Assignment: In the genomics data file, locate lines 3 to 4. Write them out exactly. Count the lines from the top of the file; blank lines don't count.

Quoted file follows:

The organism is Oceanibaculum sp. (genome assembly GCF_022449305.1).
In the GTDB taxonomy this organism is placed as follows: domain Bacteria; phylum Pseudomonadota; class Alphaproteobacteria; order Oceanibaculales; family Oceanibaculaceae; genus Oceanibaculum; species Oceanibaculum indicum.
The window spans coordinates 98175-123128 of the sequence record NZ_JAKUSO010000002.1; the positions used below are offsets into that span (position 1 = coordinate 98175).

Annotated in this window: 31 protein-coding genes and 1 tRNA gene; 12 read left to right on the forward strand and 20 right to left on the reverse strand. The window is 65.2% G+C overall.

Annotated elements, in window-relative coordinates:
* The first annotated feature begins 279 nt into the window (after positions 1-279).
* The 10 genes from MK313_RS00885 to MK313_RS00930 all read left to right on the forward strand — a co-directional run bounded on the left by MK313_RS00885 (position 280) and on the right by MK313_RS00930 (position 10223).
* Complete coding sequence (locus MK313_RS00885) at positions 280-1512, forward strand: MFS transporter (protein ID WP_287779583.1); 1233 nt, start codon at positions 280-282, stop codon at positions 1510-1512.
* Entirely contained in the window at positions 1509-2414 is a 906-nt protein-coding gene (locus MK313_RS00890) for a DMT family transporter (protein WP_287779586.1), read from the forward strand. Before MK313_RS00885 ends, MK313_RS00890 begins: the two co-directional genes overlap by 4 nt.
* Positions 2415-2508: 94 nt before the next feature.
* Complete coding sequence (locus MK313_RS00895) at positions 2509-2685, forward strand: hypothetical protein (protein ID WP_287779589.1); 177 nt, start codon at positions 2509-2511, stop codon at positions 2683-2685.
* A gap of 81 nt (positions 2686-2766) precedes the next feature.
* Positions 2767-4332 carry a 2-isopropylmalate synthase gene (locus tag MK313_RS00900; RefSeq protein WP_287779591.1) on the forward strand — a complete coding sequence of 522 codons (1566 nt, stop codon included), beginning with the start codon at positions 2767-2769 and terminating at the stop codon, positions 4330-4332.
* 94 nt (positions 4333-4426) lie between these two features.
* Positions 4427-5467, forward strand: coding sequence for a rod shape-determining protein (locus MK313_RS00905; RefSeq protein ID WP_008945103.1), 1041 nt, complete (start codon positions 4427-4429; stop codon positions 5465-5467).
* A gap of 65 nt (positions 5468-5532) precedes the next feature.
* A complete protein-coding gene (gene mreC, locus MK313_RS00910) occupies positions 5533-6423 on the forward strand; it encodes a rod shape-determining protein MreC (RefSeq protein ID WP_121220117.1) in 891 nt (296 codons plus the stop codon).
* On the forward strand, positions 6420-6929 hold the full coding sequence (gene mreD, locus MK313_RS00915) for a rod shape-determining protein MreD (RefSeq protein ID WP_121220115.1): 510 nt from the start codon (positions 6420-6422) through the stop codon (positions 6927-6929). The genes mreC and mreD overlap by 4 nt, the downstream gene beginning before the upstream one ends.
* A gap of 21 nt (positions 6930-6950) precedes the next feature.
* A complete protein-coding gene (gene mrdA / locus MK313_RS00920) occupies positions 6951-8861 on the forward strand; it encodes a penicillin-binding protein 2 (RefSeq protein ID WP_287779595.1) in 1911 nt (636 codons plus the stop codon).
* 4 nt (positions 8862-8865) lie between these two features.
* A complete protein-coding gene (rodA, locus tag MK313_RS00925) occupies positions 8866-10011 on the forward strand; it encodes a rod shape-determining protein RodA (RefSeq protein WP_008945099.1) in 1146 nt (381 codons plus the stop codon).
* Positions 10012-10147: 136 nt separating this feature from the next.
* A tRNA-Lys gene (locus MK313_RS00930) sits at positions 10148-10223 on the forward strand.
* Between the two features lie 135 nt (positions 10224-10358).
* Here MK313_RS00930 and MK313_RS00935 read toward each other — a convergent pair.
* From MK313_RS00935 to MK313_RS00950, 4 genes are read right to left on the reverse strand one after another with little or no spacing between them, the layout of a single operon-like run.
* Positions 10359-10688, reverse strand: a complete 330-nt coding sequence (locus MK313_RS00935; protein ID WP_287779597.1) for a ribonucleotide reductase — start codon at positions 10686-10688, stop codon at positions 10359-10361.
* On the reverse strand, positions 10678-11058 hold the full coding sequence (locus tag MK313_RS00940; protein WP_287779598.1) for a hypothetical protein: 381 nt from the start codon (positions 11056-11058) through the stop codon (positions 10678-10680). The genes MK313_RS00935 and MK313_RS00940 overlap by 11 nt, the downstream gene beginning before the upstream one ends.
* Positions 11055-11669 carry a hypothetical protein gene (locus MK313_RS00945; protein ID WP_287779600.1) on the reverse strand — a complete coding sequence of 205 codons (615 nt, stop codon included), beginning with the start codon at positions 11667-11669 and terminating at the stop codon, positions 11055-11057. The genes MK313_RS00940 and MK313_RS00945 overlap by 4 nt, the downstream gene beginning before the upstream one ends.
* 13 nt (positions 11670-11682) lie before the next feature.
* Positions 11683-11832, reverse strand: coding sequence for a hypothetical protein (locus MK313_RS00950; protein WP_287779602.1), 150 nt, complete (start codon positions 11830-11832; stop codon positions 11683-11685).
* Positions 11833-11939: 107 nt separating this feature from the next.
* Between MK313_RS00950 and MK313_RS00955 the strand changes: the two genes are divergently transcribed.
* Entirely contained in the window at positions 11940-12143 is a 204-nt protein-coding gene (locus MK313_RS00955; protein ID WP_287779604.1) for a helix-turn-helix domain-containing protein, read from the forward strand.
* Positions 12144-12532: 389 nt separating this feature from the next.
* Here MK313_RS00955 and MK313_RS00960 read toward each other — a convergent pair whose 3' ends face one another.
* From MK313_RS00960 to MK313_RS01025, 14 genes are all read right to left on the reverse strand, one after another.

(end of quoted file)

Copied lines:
The window spans coordinates 98175-123128 of the sequence record NZ_JAKUSO010000002.1; the positions used below are offsets into that span (position 1 = coordinate 98175).

Annotated in this window: 31 protein-coding genes and 1 tRNA gene; 12 read left to right on the forward strand and 20 right to left on the reverse strand. The window is 65.2% G+C overall.